On the other side of the spectrum is the film’s standout, Algee Smith’s Larry, the lead singer in a Motown soul group called The Dramatics. He is a victim for most of the film, starting from the moment a show is evacuated because of the riots right before his group is set to perform. It was to be their big break. In one of the best and most heart breaking scenes of 2017, Larry takes to the stage and sings before an empty auditorium evoking a portrait of broken dreams and reminding us that the status quo punishes both body and spirit. Later on, in search of refuge, Larry finds himself at the Algiers Motel to partake in the final moments of the calm before the storm.
In between the two sides, almost like an audience surrogate is a brilliant John Boyega playing a straight arrow security guard, Melvin Dismukes. He is protecting some stores from looters and doesn’t find himself at the wrong end of jackboots and batons because of his status. But he does seem compromised and there’s a touch of the xala about him, a certain helplessness that mirrors audience sentiments. Like us, he will get front row seats for the horrors in the Algiers Motel. Like us, there is nothing he can do but watch and brood. The film narrows in on his eyes and they look lost as he embodies the less is more ethos from a physical standpoint.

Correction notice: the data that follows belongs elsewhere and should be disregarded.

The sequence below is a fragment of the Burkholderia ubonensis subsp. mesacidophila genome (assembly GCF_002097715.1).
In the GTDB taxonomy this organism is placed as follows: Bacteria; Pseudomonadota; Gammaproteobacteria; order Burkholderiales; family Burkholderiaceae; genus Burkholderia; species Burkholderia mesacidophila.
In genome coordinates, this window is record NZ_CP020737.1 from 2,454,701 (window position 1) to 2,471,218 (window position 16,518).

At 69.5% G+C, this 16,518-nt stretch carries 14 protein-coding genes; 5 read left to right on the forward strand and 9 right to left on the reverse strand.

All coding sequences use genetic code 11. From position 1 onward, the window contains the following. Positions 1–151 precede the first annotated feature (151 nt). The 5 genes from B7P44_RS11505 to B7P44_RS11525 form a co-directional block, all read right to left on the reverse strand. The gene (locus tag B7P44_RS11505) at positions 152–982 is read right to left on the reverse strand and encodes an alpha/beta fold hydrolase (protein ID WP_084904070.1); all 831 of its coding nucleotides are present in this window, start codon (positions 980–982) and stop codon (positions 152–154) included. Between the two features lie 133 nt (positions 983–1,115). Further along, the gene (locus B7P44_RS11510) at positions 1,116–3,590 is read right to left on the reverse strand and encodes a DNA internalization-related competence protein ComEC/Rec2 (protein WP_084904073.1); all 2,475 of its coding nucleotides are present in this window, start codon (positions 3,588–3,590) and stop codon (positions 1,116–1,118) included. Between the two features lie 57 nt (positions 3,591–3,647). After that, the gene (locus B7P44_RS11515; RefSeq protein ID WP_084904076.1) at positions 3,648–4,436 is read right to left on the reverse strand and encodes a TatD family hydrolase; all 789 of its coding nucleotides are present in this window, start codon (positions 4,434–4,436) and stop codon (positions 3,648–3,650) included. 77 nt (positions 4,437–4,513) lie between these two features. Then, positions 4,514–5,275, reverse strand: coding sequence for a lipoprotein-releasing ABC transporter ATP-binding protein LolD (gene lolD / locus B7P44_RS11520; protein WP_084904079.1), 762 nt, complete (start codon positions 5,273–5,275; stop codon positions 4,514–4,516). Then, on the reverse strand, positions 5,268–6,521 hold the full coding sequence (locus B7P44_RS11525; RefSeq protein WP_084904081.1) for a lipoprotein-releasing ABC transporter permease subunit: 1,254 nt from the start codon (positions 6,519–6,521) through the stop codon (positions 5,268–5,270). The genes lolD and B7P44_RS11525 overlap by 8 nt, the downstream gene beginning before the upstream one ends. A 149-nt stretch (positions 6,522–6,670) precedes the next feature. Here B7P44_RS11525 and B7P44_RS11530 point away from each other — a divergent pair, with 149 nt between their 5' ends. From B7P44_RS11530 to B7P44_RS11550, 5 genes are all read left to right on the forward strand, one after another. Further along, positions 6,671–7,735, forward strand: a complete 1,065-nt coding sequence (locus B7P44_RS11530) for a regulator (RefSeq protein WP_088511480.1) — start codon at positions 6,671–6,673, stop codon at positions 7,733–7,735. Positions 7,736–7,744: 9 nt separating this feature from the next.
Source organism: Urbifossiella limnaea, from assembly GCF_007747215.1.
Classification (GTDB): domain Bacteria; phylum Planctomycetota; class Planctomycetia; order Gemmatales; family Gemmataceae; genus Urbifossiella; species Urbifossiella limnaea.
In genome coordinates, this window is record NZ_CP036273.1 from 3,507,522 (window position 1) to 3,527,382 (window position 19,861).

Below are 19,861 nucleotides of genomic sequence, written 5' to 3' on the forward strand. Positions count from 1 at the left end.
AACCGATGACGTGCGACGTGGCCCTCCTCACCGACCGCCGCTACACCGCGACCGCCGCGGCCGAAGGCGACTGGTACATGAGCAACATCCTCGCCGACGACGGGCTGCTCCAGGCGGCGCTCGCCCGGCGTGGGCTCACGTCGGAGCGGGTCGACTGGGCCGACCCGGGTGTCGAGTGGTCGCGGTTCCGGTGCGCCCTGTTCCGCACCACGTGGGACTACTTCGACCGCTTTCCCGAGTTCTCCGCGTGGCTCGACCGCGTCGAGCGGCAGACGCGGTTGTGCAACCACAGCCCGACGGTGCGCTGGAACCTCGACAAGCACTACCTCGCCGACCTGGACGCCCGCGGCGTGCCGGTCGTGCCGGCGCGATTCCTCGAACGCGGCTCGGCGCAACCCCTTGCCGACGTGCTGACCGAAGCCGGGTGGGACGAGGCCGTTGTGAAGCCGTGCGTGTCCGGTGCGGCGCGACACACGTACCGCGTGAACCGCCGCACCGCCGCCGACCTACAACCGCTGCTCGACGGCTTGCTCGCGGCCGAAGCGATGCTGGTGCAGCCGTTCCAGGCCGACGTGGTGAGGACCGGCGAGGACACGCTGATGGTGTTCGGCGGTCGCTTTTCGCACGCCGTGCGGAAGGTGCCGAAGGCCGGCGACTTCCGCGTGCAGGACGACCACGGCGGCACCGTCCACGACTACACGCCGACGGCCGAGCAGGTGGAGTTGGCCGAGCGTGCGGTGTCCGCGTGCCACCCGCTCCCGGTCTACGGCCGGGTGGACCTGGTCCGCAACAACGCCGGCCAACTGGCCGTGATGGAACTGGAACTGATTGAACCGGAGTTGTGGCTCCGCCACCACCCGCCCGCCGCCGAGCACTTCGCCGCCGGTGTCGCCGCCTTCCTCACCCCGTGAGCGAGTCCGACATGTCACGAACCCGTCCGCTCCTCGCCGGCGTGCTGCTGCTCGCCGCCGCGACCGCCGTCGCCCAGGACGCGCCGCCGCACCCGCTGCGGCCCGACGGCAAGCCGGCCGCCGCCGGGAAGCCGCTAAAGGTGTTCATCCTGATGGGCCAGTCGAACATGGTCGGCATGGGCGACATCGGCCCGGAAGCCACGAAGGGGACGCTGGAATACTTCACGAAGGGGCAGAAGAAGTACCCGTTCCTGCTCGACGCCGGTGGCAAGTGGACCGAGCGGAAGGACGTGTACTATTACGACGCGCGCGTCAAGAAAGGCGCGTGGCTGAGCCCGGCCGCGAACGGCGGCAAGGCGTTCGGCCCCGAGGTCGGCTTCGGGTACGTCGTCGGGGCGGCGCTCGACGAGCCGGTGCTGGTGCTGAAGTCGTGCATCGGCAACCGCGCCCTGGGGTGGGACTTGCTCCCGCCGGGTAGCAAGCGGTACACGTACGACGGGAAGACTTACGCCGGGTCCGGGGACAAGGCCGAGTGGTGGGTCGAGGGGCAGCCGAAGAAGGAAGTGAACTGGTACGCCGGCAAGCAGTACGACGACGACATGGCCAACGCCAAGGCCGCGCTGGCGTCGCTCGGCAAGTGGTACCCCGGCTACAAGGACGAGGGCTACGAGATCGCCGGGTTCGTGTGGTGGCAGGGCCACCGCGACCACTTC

There is no less is more when it comes to the hellish ordeal in the motel, which has been described as torture porn by some. It’s a testament to the screenwriting rigour by Boal and the unflinching intensity Bigelow brings to recreating, almost in real-time, sequences that begin with the police and troops opening fire on the motel to the intense interrogation that sometimes borders on twisted farce. After sitting back detached from the early rioting we are meant to endure this section of the film with the victims. Close-ups from handheld genius, Barry Ackroyd’s camera wring the vulnerability, pain and fear and it transfixes us and sears into our soul.